not a bird in sight

they are gone…just like that…not so in others’ orchards…friends have 400 plants and if they did not carefully net then their plants would be picked clean…not so with ours…not so…it seems that our friends believe that the waxwings nest in their spruce groves, which are extensive on their property…and may work to explain why our sparse spruce both stand out so much amongst our aspen as are a gift to us in that they both are visually stunning in our bush and don’t provide enough harbour for these birds to be any more than passing guests…and it seems to be a grace given to us and this place that even as the idyllic site of our orchard evolved in our consciousness as an ideal space for these plants over time so the threats to the orchard’s viability has turned out in the end to be minimal as well…

…it is always the greatest of ironies that even as we fought this week to attach and reattach the netting during four days of raging winds…so the birds had their way anyway…and are now gone…one of the gentle follies of our lives that really isn’t worth becoming upset over…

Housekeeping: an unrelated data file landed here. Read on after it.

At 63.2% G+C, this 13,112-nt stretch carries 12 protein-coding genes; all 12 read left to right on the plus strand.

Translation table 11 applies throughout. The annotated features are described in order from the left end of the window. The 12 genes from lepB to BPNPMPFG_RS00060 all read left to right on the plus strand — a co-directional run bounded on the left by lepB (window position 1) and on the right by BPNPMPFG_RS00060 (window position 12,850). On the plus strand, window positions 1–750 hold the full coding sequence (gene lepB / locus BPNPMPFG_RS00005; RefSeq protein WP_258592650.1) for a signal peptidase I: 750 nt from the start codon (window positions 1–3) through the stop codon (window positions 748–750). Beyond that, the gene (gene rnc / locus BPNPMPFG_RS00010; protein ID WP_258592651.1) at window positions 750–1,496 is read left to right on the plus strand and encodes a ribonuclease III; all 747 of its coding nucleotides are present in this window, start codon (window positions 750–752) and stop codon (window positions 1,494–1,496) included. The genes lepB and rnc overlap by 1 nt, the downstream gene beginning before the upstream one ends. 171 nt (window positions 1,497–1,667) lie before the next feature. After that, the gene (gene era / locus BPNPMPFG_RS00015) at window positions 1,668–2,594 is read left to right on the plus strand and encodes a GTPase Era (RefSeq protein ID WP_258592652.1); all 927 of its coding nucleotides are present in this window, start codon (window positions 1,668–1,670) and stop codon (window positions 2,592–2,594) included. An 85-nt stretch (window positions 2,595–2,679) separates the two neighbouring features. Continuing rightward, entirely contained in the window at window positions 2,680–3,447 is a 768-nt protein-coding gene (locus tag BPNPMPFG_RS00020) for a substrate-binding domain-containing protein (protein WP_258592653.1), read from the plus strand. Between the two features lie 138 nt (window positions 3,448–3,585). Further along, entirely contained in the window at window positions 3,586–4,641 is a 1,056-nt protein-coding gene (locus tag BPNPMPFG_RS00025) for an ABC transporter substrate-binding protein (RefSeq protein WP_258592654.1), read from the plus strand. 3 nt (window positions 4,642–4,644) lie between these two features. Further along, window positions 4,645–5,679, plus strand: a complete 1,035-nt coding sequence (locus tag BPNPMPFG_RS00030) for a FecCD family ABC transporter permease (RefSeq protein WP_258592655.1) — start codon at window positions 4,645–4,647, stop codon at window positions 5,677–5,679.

…next week i will start to tear out our electric fencing around the orchard…which was connived to keep out bears, but mostly my neighbour’s cattle which for 16 years regularly invade our property throughout grazing season…and whereas the cattle don’t steal much of our hay crop…i think we have better plans to keep them out…and the electricity doesn’t so anything to keep out wildlife, period…which wander through on a regular basis anyway and never cause any problems with the haskap…

spreading netting

waxwings arrived today in number…i bagan netting our haskap…netting is more of a deterrent than something that absolutely prohibits birds from eating berries…they are welcome to eat…they are migratory grazers…they leave our orchard in a week…with so many plants we leave some unnetted…that attracts them away from the netted plants…

…it’s cool out today…11C (46F)…but it is humid…any shirty or jacket is just too much for me…netting goes quickly…dragged out of their numbered storage bins that correspond with their row…opened as you go…laying them on the bushes…to be fastened down and together tomorrow…we will move on to the newer part of the orchard with less mature plants…

come-and-gone and still plenty

…at version there are phalanx of cedar waxwings that come to feed. But now they are fully vanished. And that they grazed so heavily for eight or nine days leaves us in awe that there are any berries at all. But the fruit hangs heavily. Even on the Aurora we planted a mere two years ago. These were fully un-netted. And to which some turned yesterday with delight at this selection’s abundance as humans themselves ate and gathered and ate and gathered.

Our original question years ago was how many plants might we have to plant to allow the birds to eat and still have enough for ourselves?  We aren’t sure when that tipping point came, but it looks like 3,000 definitely washes well-over the lip of that waterfall…